Micro-Electro-Mechanical Systems (MEMS) market in your future?

March 14, 2014
MEMS technology has grown from a niche application industry to a US$12B industry in a little over the decade – largely driven by the consumer market however work on multiple fronts will bring this technology into the controls and automation realm in a significant way.

Largely driven by the sensors incorporated in smart phones, the MEMS market has grown from next to nothing in 2000 when the PlayStation incorporated MEMS into the controllers, to approximately USD12 billion in 2012 and is estimated to reach USD 19.5 billion by 2016. The MEMS Industry Group http://www.memsindustrygroup.org at their November 2013 meeting released a market study (http://www.eetimes.com/document.asp?doc_id=1320035) that estimated continued growth to USD 22 billion by 2018. The double digit CAGR (compound annual growth rate) market acceleration will continue to drive prices further down from a 2006 price per unit of approximately USD7.00 to USD 0.60 today.

Though MEMS are used for a large number of sensing modalities, including temperature, pressure, inertia, chemical, magnetic fields, radiation the fastest developing MEMS categories include pressure sensors, gyroscopes, and gas sensors for everything from breath analysis to air pollution.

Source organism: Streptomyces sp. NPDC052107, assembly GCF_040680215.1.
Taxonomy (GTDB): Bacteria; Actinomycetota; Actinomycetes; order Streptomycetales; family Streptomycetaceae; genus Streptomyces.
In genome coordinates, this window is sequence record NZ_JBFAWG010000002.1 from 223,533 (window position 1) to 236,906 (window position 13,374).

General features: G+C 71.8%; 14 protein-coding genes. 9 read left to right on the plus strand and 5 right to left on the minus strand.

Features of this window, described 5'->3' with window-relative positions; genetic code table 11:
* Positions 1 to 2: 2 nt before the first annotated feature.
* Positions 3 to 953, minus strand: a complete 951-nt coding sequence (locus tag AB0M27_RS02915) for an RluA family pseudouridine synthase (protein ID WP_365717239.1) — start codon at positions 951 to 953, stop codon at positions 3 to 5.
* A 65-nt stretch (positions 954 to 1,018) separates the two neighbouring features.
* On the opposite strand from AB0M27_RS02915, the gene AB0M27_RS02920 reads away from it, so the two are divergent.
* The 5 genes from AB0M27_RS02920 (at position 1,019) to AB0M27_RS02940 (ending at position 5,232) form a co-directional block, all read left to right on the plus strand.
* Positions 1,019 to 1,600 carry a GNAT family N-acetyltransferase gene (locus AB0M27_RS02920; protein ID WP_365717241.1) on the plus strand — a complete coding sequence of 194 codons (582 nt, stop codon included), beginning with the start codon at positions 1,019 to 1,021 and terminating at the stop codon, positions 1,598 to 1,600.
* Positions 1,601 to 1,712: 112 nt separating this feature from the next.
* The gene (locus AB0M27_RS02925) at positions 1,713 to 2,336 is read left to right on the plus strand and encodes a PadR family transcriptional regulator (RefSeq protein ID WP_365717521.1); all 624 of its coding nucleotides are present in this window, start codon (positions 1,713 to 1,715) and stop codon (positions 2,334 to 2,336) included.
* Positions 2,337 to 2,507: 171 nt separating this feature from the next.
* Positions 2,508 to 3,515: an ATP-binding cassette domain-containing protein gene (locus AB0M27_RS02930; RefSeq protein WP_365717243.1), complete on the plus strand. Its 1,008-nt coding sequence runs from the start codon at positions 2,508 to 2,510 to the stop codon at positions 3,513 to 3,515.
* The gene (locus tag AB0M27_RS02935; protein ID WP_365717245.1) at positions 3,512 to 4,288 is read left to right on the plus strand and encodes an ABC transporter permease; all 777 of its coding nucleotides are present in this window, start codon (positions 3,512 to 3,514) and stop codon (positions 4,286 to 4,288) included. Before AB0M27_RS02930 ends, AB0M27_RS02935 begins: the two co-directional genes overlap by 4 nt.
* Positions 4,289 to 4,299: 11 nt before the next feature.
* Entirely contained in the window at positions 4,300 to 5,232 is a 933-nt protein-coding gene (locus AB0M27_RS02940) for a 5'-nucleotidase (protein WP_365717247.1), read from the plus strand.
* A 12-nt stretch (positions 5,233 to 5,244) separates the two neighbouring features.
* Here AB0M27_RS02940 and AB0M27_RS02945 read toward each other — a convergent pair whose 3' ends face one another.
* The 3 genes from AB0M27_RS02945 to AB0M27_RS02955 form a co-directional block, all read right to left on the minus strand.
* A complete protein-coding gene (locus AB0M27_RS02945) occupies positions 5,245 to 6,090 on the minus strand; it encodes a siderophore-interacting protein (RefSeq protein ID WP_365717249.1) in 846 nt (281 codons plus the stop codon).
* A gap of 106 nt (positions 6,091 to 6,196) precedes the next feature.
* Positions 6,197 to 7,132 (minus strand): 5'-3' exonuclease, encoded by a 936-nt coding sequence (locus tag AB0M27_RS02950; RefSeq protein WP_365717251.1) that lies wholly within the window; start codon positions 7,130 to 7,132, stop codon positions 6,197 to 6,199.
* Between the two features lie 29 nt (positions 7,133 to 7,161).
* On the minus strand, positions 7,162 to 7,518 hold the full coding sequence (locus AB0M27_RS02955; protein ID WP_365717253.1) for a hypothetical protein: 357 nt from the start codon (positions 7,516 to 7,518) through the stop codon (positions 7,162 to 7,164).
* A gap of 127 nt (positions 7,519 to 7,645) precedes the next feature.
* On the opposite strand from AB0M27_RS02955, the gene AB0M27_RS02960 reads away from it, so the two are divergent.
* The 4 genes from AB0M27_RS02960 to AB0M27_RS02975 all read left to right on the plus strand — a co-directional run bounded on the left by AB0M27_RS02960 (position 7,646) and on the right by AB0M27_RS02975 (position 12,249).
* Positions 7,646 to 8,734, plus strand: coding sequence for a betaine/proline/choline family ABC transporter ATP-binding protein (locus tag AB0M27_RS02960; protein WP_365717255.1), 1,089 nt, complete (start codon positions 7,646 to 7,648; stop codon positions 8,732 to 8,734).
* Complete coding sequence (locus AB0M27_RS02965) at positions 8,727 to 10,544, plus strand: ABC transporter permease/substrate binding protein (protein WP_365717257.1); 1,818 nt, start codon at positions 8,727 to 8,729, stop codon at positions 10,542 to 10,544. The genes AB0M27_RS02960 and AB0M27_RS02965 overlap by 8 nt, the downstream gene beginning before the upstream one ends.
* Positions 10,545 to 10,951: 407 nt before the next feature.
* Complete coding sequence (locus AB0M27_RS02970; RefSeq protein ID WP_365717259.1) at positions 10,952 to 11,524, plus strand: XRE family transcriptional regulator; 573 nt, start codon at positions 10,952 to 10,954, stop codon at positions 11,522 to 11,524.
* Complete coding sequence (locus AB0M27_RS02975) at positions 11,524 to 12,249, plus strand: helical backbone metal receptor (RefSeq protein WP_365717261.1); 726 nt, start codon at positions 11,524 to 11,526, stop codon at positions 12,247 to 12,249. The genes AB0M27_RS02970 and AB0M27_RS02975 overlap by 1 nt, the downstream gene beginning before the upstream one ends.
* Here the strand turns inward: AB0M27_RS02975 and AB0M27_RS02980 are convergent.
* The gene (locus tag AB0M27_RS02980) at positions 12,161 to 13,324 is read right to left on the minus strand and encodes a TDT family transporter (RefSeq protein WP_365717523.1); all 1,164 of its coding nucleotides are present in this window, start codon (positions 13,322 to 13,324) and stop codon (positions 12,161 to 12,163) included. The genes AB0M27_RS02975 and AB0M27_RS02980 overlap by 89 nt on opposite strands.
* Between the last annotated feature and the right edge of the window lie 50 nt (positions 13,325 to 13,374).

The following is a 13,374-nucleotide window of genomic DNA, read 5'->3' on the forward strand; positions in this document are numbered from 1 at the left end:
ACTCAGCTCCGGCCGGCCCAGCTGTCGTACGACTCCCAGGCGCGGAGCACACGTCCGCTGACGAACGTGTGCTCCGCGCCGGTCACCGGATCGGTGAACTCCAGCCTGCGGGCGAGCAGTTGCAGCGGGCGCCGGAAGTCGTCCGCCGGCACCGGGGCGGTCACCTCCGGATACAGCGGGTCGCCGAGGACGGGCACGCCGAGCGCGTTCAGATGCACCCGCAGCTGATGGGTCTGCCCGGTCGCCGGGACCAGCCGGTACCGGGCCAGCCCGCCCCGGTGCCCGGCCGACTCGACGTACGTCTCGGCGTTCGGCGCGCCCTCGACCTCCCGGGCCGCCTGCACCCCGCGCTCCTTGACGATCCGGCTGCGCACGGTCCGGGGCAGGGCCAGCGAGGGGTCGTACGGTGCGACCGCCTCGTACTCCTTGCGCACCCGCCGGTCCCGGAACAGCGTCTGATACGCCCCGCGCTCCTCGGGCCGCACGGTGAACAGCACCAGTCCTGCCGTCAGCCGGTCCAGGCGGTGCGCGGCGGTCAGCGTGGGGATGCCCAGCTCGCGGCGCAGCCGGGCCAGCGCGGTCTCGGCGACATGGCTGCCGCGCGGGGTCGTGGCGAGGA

An example of MEMS low-power nano gas sensors are small enough and of such low power that they can be sewn into clothing to be worn by soldiers in the field or by the elderly at home. Increasingly sensors similar to these are being placed along pipelines, around factory perimeters and in workspaces where they help increase safety and enable early warning systems.

As can be expected, to enable the connection of these devices into systems standards are required. The IEC TC47, SC47F Micro-electromechanical systems committee prepares the International Standards related to development reliable MEMS sensors.

As a member of several IEC standards committee I receive the February IEC newsletter with the following article http://www.iec.ch/etech/2014/etech_0114/tech-5.htm as the basis for the above. If you would like to be kept ‘up to date’ on developments in the MEMS market, you can subscribe to the daily news digest MEMS Express™ at http://www.memsnet.org for a daily update of the latest happenings in MEMS and Nanotech industry news.

I certainly believe that MEMS will have a HUGE impact on the field sensor and consequently the way we can control our facilities. What new applications do you think will be made possible by MEMS by the end of the decade?

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